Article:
Keisuke Matsushima, Nice 2

September 12, 2007

While we were still in New York in August, an email arrived from Keisuke Matsushima announcing that he and Mauro Colagreco would be serving two different surprise dinners in their restaurants on September 11 and 12. Mauro Colagreco is the chef at Mirazur; you can read the blogpost on our lunch there September 6. It is a bit too far for us to drive back in the evening so we chose to return to Kei’s in nearby Nice. The chefs, of Japanese and Argentine origin, say that their cuisine is French, but there are many Japanese touches in both of their cuisines and a bit of the pampas.   

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Our friend, Thérèse joined Linda and me. Champagne De Saint Galle was served as apéritif. 

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The hors d’œuvres were a candied tomato, a mini-pissaladière, a bit of duck breast and a mousse of parmesan.  

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The amuse bouche was a Velouté de radis noir, glace roquette et wasabi. The cream of black radish was offset by an ice cream of arugula and Japanese horseradish, which might sound like too much radish, but the flavors were muted, distinct and nicely complementary.

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The first course was Oursins de Méditerranée, sauce pimentée, espuma d’amandes.  I love the flavor of fresh sea urchin, which I usually only get in New York sushi bars. These had been put back in their shells with a peppery almond foam and were delicious.  

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Next came Fois gras de canard du Gers en bonbon, cèpes sautés, croustillant de parmesan, émulsion de champignons.  When we had Kei’s foie gras candy ball on our last visit, we thought it was an unsuccessful effort, but this one was half the size, omitted the truffles and was very good. Obviously getting the foie gras and its potato wrapping both cooked right requires precision technique in the kitchen. The cèpes, which have just come into season, were delicious and a perfect rich match under the bonbon. The raw white mushrooms with the parmesan crisp gave a fresh contrast. 

The champagne had been served up until this course and had gone well. Now we had a glass of Domaine de Bongran Macon Villages, which was surprisingly slightly sweet, a good match. 

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Then followed Filet de Saint-Pierre à la plancha, haricots coco et jambon de Parme grillé, vinaigrette de vongoles aux senteurs de citron. The piece of St Pierre, a Mediterranean fish, was beautifully cooked with a crisp skin enhanced by the prosciutto crisp. The fresh oval coco beans had absorbed the flavors of the little clams and lemon and were a perfect match.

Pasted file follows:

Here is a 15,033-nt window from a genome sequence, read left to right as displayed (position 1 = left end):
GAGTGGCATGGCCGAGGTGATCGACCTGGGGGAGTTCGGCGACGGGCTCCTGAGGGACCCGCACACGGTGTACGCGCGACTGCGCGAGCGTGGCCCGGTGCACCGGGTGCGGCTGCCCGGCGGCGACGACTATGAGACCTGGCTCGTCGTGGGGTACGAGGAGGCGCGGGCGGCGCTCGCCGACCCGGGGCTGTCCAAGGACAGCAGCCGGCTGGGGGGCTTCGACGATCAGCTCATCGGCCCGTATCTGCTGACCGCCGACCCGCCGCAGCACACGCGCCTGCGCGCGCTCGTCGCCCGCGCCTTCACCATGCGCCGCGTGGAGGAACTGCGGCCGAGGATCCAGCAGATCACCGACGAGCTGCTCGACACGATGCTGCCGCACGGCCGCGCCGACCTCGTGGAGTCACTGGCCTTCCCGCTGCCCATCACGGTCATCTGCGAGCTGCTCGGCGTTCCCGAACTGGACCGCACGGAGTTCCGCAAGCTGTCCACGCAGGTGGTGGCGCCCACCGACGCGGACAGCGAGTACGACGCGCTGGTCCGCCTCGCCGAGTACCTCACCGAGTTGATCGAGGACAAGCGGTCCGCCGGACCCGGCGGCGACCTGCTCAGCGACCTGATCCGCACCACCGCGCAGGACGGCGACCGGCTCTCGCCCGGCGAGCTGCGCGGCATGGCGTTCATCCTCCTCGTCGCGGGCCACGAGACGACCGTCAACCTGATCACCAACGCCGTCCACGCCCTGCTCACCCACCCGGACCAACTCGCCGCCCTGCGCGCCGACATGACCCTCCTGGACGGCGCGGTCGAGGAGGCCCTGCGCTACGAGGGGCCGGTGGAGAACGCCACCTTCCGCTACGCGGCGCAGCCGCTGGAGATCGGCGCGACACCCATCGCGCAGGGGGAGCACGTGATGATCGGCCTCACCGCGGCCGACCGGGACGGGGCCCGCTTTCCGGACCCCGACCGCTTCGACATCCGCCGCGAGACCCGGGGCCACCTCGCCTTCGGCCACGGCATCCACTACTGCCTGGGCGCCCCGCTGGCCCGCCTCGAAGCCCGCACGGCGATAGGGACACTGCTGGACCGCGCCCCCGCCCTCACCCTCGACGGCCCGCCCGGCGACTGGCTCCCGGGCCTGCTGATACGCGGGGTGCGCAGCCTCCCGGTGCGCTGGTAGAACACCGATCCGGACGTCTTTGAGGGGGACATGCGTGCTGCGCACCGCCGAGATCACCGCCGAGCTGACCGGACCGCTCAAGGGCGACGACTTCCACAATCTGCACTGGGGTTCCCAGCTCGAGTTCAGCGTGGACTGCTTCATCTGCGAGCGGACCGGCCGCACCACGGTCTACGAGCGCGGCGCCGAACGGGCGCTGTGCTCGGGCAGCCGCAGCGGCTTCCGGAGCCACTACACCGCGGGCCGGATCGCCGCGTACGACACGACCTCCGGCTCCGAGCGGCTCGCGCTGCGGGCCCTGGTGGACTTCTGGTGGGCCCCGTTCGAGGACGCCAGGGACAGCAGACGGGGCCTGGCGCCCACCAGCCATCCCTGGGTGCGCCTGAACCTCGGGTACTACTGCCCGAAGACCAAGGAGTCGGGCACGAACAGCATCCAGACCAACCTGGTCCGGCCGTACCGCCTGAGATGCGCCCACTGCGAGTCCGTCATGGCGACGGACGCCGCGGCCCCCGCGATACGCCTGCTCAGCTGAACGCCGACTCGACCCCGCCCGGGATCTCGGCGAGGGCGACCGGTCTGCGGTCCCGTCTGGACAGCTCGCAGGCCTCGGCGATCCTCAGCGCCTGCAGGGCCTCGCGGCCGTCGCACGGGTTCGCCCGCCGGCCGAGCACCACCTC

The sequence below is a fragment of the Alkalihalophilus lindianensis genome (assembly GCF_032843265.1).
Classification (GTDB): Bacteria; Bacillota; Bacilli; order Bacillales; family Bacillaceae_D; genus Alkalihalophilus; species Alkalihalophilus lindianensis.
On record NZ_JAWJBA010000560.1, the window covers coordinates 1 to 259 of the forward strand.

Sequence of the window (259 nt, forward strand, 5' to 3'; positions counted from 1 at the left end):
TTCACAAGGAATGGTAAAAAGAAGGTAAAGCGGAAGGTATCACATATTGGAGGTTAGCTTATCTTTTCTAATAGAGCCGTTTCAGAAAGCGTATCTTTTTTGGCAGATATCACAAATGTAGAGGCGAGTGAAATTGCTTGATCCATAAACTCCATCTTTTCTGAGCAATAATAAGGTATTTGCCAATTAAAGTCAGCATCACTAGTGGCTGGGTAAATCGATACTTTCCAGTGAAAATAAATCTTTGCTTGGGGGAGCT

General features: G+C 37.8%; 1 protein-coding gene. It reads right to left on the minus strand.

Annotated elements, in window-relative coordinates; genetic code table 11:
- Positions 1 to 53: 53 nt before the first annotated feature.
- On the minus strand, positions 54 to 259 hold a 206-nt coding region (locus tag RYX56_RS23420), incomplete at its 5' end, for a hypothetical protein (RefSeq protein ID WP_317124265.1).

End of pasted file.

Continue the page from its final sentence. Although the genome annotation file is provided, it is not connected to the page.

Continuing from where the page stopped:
With the fish we were served a glass of La Lone, Côtes de Provence, Domaine de Jale   

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The meat course was a piece of Agneau de Sisteron, purée de pignons de pin et jus corsé. Sisteron lamb comes from an Alpine region north of Nice where the sheep graze on mountain grasses and herbs. It is a bit late in the season and the lamb was not tender, but was all the more flavorful for that. The pine nuts had been roasted before being pureed and had a lovely earthy taste. The garnish of wood sorrel leaves on the baby carrots was a tart touch contrasting with the slight sweetness of the other parts of the dish. 

The red wine was a 2005 Domaine du Colombier Crozes-Hermitage, a good choice as it did not need much aging.  

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The predessert was a figue noir en compote, granite violette et mousse de yahourt. The roasted fig was on a bed of whipped yoghurt and a dab of sorbet of violets.   

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The dessert was Terre de chocolat, glace « Maté » et éclats de noisettes. We had enjoyed this dessert the previous week at Mirazur. Yerba Mate is an Argentine tea. 

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The mignardises were a panna cotta with ginger, a tangerine jelly and a little macaroon.  

All of the courses were imaginative with excellent fresh ingredients and perfect technique in the kitchen. The wine pairings were disappointing in several respects, but that is not unusual.

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The friendly mingling of the two chefs warmed up the atmosphere of the restaurant’s cold décor.

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nj1.jpgOne unusual aspect, for an American, was the notable presence of Christian Perrin, a deputy editor and occasional restaurant critic of Nice-Matin.  Our tradition of newspaper reviewers doing what they can to be served anonymously doesn’t apply here. The chefs were repeatedly visiting at the Perrins’ table, which was served faster than the rest of us. The kitchen must have known when they were cooking for the Perrins, although I don’t see how they could have improved on the preparation of our dishes. And the pace of our service was fine.

We are very glad we went. 

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www.keisukematsushima.com   

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